• by Immerman (2627577)

            Makes sense - beer is high technology when it comes to alcohol production. No reason to even consider grain unless you don't have a good source of sugar - like say you've settled down in one place and have mountains of grain, but not much fruit, honey, milk, etc. with which to make alcohol. Desperate men and all that...

            • Re: (Score:2, Informative)

              by Anonymous Coward

              Come on people! Did none of you watch the Discovery Channel, at least before it changed to a reality TV format?

              There are countless tribes in the Amazon, Africa, Polynesia, etc who ferment grains and starches. None of them practice agriculture to any large extent, and many are purely hunter-gatherer.

              Spit into a bowl of pulp-of-some-tree, mix, wait, get drunk. This isn't rocket science. We've clearly been doing it long before agriculture.

              And animals do it, too, apparently, if other posts in this thread are to

              • by Immerman (2627577) on Sunday March 17, 2013 @10:06PM (#43200255)

                Sure, alcohol production is easy and probably spectacularly ancient, but alcohol != beer. Fermenting starches is a more involved process than sugars.

                It's also not fair to compare modern-day hunter-gatherer societies with pre-agricultural ones - just because some cultures didn't see widespread adoption of particular technologies (agriculture, metalworking, etc) doesn't mean they spent the last 10,000 years in stasis, it just means they weren't subject to the same pressures that drove other cultures to embrace them. For example there's no shortage of food in a rainforest, and so no incentive to pursue agriculture beyond encouraging particularly tasty or useful plants to grow in convenient locations. Ironworking appears to have been known in North America, but very few iron tools were made, possibly because stone tools had evolved far beyond anything seen in Eurasia. The wheel was known in Central America, but apparently only used for children's toys, who knows why.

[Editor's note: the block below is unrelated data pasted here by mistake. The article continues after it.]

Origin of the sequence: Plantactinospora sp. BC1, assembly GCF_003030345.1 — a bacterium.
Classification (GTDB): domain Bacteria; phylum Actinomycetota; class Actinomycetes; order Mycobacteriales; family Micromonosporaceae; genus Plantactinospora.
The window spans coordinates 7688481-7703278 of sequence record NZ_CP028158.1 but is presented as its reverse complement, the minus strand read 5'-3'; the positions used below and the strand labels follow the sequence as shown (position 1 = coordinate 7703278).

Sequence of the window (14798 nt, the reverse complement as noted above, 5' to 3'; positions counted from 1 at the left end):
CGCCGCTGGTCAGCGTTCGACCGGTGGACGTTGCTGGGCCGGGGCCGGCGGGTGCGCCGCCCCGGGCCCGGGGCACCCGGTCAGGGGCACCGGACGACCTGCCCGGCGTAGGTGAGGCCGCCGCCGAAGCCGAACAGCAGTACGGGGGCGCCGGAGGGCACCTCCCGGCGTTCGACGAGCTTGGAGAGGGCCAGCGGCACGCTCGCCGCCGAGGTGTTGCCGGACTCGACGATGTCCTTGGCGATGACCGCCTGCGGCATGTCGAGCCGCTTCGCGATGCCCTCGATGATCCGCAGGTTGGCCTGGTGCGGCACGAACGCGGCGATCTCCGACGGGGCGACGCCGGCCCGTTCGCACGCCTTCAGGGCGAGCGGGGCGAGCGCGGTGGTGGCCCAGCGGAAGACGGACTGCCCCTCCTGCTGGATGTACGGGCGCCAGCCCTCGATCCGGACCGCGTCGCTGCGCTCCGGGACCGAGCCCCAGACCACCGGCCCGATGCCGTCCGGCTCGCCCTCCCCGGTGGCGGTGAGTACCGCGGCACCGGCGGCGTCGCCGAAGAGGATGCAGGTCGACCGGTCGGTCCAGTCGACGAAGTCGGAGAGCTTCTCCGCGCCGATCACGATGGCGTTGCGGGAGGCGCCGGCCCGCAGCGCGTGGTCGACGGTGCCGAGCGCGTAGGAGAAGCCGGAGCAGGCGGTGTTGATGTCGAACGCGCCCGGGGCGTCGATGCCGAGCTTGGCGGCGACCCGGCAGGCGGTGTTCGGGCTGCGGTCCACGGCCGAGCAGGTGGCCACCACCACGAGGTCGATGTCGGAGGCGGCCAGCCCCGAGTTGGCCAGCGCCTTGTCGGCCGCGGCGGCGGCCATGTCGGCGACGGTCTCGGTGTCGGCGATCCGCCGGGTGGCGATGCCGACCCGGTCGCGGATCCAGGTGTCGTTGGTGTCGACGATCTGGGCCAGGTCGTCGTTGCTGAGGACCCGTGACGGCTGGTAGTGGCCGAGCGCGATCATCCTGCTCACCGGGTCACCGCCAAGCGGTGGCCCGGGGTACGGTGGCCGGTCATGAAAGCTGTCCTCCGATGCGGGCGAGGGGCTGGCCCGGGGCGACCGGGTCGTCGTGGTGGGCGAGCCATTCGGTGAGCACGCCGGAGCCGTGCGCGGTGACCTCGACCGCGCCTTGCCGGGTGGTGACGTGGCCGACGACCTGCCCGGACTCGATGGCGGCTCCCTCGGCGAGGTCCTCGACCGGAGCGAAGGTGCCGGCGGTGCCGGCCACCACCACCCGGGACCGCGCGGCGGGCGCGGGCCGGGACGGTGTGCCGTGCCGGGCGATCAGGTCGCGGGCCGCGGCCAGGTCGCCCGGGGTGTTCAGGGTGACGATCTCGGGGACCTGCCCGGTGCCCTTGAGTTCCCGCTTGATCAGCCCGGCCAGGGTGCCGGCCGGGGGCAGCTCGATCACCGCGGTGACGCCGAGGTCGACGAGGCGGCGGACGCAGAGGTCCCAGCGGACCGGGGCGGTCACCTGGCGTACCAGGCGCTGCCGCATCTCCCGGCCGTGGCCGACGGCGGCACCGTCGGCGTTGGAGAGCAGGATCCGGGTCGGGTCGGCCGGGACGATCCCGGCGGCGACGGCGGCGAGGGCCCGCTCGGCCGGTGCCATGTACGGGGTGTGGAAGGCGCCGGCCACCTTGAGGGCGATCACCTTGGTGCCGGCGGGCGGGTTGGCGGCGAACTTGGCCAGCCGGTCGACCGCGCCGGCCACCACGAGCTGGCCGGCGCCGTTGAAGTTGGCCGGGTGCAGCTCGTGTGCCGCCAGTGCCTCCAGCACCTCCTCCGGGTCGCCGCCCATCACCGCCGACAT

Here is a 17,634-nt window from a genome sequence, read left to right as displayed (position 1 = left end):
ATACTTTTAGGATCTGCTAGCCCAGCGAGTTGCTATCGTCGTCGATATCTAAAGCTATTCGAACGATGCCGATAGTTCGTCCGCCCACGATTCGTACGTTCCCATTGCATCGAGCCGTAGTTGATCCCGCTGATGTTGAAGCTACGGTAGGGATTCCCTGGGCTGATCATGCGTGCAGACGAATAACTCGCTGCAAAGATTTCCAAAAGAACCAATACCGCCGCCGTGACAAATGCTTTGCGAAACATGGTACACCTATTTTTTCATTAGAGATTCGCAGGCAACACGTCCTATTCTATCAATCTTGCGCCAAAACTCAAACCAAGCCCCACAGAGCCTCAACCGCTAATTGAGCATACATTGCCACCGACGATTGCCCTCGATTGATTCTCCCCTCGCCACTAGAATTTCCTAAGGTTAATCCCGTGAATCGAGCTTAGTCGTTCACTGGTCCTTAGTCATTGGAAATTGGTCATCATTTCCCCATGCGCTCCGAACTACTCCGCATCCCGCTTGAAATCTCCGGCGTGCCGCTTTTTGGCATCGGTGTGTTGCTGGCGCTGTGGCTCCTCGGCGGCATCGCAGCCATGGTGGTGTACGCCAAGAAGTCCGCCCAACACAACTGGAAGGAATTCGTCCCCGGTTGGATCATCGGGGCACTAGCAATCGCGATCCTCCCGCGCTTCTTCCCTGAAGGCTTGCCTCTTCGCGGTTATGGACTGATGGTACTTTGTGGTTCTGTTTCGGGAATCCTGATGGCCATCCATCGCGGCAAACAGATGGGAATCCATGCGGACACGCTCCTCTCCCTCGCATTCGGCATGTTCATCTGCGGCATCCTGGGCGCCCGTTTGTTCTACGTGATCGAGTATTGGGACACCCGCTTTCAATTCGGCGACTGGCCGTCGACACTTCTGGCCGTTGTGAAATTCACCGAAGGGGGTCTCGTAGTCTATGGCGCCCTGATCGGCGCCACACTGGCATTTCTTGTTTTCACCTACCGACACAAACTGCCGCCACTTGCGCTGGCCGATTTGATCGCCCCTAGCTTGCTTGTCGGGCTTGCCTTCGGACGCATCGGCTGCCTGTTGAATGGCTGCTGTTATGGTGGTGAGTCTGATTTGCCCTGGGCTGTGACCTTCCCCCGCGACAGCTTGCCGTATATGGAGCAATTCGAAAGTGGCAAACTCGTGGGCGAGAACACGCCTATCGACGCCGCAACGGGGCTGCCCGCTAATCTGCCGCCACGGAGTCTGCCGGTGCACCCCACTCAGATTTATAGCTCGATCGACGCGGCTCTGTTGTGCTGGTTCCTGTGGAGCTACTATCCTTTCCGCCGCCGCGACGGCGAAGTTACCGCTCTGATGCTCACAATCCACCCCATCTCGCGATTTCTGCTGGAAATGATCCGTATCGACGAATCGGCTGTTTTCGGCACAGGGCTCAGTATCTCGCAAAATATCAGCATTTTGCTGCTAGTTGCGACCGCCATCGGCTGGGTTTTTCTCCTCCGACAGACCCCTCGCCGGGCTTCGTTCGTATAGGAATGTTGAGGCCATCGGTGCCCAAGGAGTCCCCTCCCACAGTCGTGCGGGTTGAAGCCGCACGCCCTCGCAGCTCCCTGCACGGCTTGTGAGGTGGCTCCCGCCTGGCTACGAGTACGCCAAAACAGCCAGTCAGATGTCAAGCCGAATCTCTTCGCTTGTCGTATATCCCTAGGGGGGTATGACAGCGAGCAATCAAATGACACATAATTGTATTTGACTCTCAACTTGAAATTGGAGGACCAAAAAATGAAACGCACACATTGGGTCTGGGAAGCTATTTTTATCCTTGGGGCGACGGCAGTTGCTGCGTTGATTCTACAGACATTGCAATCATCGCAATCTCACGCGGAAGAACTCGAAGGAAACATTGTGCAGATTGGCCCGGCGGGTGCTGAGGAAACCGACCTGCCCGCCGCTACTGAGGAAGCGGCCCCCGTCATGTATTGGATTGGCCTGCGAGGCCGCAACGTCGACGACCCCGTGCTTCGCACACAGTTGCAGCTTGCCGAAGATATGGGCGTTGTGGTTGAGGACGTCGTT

Don't make the mistake of thinking that civilization advances along some particular path - if not for the combination of gunpowder and potent bioweapons bred in European cities the Americas would look far different today, and quite possibly have taught Europeans a thing to two in their own right.

      • by mcgrew (92797) *

        Why anyone would attribute booze or dogs, or imagine that somehow we were fucking cattle before we started to drink

        Poor choice of words, I don't think bestiality has anything to do with it. But the fact is, we STILL follow the herd. We ARE Cattle.